Everybody meets at the logistics of UNIS. We are given snow suits, warm gloves, thick boots, face masks, helmets and avalanche beepers. Today we fly even further outside. The airspace is clear already by 4 PM, a good time for a daylight flight with camera. Unfortunately, that is poorly focused and the image is blurry. Except the red/white airplane nose.
The equipment is packed into boxes and loaded on scooter sleds. Everybody is packed well and warm, allocates a scooter and we make our way towards the west, to the fjord.
The operation area is on the other side of Adventalen across from Longyearbyen. The town resides compactly in the valley. The waters are almost always free of ice. The point is to measure the differences in the flow of energy by turbulences through the atmosphere between land and sea. The SUMO is flying profiles over land, over water and in straight lines between land and water.
It is a good “glove strategy” to pull a fleece glove with cut fingertips over a very thin wool glove. Nevertheless, every click and all operations on the laptop take forever. It is even more uncomfortable to mount the two new sensors that need to be transported separately due to their fragility. The fine little screws can not be moved with gloves.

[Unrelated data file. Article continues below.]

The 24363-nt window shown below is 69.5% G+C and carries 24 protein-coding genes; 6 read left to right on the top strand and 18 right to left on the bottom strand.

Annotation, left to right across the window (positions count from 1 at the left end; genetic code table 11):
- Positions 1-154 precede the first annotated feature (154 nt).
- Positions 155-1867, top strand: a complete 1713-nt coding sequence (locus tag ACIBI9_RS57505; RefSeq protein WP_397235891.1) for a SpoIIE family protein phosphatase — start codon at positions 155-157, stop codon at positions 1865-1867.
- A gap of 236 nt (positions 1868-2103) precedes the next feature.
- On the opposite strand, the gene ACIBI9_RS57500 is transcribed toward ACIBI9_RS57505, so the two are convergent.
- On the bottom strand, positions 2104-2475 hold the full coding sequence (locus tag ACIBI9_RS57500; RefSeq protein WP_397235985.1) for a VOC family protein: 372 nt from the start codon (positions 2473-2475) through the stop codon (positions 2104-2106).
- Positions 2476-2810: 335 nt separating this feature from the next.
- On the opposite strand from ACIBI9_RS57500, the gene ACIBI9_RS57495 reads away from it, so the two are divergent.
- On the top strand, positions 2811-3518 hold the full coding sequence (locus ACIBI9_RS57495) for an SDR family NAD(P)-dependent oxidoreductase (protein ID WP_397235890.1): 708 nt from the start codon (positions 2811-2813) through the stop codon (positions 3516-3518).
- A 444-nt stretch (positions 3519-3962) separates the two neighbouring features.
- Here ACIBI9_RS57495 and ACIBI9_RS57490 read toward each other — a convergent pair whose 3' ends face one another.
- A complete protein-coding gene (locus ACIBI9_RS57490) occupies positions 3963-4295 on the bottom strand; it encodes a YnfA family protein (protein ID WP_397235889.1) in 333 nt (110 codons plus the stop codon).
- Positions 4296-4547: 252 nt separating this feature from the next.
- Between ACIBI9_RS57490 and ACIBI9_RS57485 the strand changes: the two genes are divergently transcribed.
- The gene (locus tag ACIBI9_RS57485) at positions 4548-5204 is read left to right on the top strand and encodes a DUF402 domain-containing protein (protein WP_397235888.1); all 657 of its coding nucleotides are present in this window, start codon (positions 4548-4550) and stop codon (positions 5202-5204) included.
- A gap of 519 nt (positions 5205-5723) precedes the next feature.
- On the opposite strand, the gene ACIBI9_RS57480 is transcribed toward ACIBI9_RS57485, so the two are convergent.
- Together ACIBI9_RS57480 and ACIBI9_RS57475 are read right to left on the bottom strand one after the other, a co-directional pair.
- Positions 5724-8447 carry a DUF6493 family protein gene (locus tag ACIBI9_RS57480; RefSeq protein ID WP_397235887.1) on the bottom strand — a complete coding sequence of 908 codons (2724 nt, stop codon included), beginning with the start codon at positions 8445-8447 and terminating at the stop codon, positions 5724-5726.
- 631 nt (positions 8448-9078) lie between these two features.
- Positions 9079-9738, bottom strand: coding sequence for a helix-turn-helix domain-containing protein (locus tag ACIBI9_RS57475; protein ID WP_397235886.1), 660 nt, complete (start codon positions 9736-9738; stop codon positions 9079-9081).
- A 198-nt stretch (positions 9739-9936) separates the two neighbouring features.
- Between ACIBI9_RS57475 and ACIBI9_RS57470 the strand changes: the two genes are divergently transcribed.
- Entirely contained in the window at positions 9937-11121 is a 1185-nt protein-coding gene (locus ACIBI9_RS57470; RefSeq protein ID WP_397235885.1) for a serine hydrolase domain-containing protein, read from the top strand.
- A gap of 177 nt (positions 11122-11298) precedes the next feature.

We start at the northern edge and in daylight. It is not so easy to reverse the aircraft over land in a circle with the steep mountains in the back.
They should also fly in the middle of the valley over the river ice, away from the mountains. Disconnecting and re-attaching of the sensors and packing stuff would take a long time and cause pain. We opt for the “star of Bethlehem” maneuver. The plane flies ahead of us and shows us the way with its bright light. The convoy of snowmobiles follows him. We do the next measurement flight with no intermediate landing right away.
We empty seven plane and two laptop batteries in 3.5 hours. There are funny dance and movement games against the cold. These are the harshest conditions under which we flew so far.
Back at the station: warmness. And the Northern Lights that blink briefly through openings between the clouds.